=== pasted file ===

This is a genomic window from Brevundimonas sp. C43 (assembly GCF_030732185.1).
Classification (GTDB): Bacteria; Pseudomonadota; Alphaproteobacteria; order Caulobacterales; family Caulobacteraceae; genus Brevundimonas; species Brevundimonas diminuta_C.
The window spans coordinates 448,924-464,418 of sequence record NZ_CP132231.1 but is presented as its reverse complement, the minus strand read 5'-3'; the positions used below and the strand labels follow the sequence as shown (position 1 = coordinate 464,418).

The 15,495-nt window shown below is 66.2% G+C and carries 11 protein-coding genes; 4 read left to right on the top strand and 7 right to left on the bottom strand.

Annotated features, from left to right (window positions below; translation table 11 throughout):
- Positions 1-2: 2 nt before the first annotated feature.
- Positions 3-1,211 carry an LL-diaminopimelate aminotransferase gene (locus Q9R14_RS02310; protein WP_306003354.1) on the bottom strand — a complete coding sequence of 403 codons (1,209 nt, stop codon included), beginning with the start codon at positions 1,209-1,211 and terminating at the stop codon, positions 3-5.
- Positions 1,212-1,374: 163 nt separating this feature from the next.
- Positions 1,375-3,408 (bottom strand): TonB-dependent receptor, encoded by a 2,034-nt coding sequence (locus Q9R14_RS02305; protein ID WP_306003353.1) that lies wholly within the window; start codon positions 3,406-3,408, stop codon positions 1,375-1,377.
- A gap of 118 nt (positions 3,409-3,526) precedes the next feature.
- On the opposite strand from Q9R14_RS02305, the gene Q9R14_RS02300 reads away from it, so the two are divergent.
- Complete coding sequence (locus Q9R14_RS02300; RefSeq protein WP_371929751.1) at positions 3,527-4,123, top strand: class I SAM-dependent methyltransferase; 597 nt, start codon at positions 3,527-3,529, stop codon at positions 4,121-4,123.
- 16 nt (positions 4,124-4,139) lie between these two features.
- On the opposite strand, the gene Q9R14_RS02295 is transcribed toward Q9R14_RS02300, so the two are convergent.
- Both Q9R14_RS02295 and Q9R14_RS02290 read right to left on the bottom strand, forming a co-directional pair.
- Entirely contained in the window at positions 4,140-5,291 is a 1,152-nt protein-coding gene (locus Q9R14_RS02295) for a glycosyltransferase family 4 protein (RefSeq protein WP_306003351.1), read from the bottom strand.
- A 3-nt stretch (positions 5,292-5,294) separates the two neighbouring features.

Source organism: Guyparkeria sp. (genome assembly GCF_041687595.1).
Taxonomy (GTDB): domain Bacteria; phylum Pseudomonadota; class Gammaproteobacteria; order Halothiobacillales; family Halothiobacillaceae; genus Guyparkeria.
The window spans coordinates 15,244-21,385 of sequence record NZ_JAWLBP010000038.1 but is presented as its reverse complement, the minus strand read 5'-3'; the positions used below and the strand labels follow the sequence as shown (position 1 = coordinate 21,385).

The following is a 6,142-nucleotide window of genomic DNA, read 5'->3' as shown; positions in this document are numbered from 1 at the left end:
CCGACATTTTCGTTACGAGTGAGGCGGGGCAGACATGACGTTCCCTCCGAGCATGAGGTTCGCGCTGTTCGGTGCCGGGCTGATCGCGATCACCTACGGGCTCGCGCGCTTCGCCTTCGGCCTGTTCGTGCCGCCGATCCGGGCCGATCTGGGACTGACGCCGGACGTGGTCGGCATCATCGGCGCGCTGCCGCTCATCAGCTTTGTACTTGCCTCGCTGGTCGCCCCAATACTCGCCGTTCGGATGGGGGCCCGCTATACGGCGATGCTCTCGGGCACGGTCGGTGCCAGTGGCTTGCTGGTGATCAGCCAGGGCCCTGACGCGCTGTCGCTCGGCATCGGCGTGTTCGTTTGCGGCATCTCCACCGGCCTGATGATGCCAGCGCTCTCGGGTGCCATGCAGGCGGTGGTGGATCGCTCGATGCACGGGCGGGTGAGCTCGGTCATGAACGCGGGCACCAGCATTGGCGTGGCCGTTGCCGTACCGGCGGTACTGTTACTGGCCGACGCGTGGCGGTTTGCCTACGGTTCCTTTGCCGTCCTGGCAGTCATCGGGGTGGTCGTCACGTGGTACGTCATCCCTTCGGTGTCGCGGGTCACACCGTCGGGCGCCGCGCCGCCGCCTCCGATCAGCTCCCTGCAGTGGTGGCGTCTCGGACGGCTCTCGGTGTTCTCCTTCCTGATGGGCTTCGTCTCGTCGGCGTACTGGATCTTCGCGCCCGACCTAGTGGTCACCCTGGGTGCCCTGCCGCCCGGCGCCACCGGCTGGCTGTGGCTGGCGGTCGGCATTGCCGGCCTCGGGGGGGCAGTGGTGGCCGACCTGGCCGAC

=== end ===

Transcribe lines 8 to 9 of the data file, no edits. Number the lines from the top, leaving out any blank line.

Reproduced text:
- Positions 1,212-1,374: 163 nt separating this feature from the next.
- Positions 1,375-3,408 (bottom strand): TonB-dependent receptor, encoded by a 2,034-nt coding sequence (locus Q9R14_RS02305; protein ID WP_306003353.1) that lies wholly within the window; start codon positions 3,406-3,408, stop codon positions 1,375-1,377.